Weeks leading up to the exam:
In my opinion, studying for the boards is really much harder than the actual test itself. It is very important to pace yourself during the months leading up to the boards so that you don’t burn out closer to exam time. I divided my study materials into topics based upon the sections of the Derm In-Review study guide. I began by reviewing topics with which I was the most comfortable. By doing that, I could devote extra study time to the harder topics without feeling rushed to get through a huge number of subjects. I spent many hours of time studying almost every day after graduating from residency, but then I made sure to leave time for exercise, meals with family and friends, and other activities that would make me feel like a whole, healthy, and sane person during the process. I spent most days studying with a close friend with whom I felt completely comfortable. We studied side by side without interacting much most of the time, but if one of us needed to discuss a concept out loud, we would do that together in a non-judgemental way. We had several different study spots including various libraries, coffee shops, a friend’s apartment, and our own apartments. I found it very important to change study locations because otherwise the long study days become tedious. When I tired of reading and reviewing study materials, I switched to question banks with thoughtful reviews of all answer choices as a way to make studying a little more varied and engaging.
Week before the exam:
During the week before the exam, I made sure to get lots of sleep. I woke up each morning at the time I would need to awaken on exam day to prepare myself. By the week before the exam, I had already completed review of all topics. I spent the last few days going back to the concepts that I felt needed a little refreshing. Since most people taking the exam must fly to the testing center, the travel day actually serves as a nice distraction from the monotony of studying. I did not study in the hotel prior to the exam; however, I did bring my study materials with me in case I wanted to look something up last minute. Instead, I enjoyed nice meals out and felt more relieved than anything that the endless days of studying were almost behind me. On the day before the exam, you might want to head to the pharmacy across the street from the hotel to stock up on snacks and drinks for exam day breaks. Do everything that you can to relax and ensure a good night’s sleep the night before the exam. If you are a light sleeper, ask for a room far from the elevators in the hotel where the test is administered as they can be a bit noisy.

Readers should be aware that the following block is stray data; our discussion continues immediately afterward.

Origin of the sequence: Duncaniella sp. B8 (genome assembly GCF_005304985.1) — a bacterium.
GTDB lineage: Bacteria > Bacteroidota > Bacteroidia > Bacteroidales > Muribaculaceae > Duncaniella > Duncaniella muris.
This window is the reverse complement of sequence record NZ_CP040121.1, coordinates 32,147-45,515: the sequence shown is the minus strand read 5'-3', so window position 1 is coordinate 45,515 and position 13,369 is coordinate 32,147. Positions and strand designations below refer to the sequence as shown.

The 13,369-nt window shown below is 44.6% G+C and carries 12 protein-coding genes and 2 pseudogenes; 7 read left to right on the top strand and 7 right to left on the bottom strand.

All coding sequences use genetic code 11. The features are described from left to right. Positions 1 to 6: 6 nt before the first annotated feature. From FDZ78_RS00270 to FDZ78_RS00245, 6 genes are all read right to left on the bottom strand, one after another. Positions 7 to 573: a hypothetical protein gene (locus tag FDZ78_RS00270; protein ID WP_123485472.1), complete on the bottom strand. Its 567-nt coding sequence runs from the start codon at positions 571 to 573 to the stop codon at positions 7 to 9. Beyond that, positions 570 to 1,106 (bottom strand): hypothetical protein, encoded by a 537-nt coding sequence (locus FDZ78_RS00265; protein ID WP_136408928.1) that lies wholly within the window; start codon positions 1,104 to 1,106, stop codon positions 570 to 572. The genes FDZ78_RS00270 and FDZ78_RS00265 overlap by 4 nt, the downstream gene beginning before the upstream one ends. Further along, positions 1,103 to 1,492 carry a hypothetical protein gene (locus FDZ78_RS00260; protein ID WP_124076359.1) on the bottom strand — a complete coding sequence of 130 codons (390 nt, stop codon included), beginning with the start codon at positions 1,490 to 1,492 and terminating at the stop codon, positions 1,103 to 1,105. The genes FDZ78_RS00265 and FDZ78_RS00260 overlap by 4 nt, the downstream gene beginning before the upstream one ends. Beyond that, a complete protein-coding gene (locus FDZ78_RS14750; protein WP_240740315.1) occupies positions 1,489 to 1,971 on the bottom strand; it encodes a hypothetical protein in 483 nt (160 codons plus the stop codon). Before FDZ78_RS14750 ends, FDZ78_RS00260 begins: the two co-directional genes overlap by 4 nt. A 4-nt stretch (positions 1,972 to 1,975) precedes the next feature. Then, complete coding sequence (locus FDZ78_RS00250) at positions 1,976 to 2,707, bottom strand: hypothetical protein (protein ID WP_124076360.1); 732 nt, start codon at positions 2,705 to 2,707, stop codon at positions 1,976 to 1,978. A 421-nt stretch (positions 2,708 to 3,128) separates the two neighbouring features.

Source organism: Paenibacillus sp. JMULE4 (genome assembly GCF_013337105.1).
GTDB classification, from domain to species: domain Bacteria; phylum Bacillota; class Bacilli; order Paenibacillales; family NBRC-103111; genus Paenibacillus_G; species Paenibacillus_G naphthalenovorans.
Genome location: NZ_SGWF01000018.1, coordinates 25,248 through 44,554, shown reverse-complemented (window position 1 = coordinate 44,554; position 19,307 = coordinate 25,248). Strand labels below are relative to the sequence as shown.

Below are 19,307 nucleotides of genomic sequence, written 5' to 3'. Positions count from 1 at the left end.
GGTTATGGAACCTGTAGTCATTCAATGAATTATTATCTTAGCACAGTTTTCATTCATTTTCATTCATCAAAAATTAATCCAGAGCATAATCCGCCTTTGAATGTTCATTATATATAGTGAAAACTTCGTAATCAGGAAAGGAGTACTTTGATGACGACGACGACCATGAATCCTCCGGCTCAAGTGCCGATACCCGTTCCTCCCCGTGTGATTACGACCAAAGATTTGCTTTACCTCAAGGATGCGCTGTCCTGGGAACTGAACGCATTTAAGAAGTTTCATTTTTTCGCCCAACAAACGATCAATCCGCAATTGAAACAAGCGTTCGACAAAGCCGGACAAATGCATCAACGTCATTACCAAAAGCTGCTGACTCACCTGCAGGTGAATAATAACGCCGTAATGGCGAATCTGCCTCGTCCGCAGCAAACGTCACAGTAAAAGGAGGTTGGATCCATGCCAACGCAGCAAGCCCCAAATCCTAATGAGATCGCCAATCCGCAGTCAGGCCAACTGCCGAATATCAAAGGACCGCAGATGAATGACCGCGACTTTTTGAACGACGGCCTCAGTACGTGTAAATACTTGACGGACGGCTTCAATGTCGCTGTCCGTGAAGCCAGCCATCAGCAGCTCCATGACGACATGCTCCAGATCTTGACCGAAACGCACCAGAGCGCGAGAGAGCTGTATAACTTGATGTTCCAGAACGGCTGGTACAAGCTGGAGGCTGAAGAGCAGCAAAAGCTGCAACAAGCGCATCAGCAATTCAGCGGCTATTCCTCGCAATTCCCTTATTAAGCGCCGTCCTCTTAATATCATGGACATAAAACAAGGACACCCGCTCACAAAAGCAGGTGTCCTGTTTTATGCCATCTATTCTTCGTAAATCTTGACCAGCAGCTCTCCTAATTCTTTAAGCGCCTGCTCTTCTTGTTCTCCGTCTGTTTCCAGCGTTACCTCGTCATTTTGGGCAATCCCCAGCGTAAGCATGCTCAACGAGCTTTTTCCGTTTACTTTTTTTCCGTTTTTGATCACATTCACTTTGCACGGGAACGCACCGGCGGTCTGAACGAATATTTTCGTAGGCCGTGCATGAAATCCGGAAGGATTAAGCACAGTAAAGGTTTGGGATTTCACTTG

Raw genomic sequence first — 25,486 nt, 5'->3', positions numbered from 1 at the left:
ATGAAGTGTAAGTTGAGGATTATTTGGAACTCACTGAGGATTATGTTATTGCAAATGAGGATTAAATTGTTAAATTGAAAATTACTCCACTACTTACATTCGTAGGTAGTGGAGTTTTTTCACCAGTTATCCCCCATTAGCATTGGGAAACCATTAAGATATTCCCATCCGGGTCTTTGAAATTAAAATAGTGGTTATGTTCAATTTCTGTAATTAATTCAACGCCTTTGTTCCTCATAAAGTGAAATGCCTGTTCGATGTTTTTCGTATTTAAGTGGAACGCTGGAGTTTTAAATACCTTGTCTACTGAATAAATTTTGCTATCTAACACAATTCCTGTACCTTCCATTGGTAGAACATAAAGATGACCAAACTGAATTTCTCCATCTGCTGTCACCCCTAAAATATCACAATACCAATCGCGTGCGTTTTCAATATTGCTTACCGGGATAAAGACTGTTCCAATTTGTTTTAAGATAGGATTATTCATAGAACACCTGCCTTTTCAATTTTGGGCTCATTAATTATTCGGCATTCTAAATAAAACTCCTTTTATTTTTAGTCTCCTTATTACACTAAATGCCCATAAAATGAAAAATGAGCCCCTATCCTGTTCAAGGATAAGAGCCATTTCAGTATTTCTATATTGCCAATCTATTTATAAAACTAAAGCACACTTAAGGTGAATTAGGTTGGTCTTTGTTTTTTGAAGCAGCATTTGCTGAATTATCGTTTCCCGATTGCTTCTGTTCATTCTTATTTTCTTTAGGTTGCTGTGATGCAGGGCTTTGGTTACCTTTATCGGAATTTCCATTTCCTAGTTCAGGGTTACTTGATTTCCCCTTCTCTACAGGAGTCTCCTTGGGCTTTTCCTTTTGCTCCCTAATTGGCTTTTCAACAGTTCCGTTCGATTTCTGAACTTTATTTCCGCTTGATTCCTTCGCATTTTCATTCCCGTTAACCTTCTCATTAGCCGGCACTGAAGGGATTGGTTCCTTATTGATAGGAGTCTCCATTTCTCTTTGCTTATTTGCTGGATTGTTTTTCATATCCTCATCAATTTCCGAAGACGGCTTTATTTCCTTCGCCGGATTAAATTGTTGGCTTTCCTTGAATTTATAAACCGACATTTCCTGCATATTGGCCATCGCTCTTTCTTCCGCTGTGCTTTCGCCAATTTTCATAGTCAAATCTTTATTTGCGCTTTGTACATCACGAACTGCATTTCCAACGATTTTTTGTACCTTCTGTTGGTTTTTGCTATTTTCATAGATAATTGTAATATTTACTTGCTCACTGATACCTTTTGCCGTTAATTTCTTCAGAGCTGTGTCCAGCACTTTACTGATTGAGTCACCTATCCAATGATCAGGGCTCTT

Day of the exam:
Eat a good breakfast on the day of the exam. When you wake up, feel comforted by the fact that this whole ordeal will be over soon.
The testing center itself is very comfortable. Everyone gets their own L-shaped, very private desk with a wide area to spread out. The microscopes are not the best quality, but they are adequate for reading the limited number of slides given during the test.
You spent a huge amount of time conditioning yourself for the exam—recalling information is your only job and one that you have prepared for with numerous tests in the past. The board exam really is just another test. Don’t rush through the exam sections as you are given plenty of time. Read each question and the answer choices thoroughly and then trust your gut instinct. Just remember that you don’t have to know every question, just most (which you will).
After the test:
Take a deep breath, celebrate, and feel proud of yourself. Go back to living your life and be excited about the next stage of your career. It only gets better!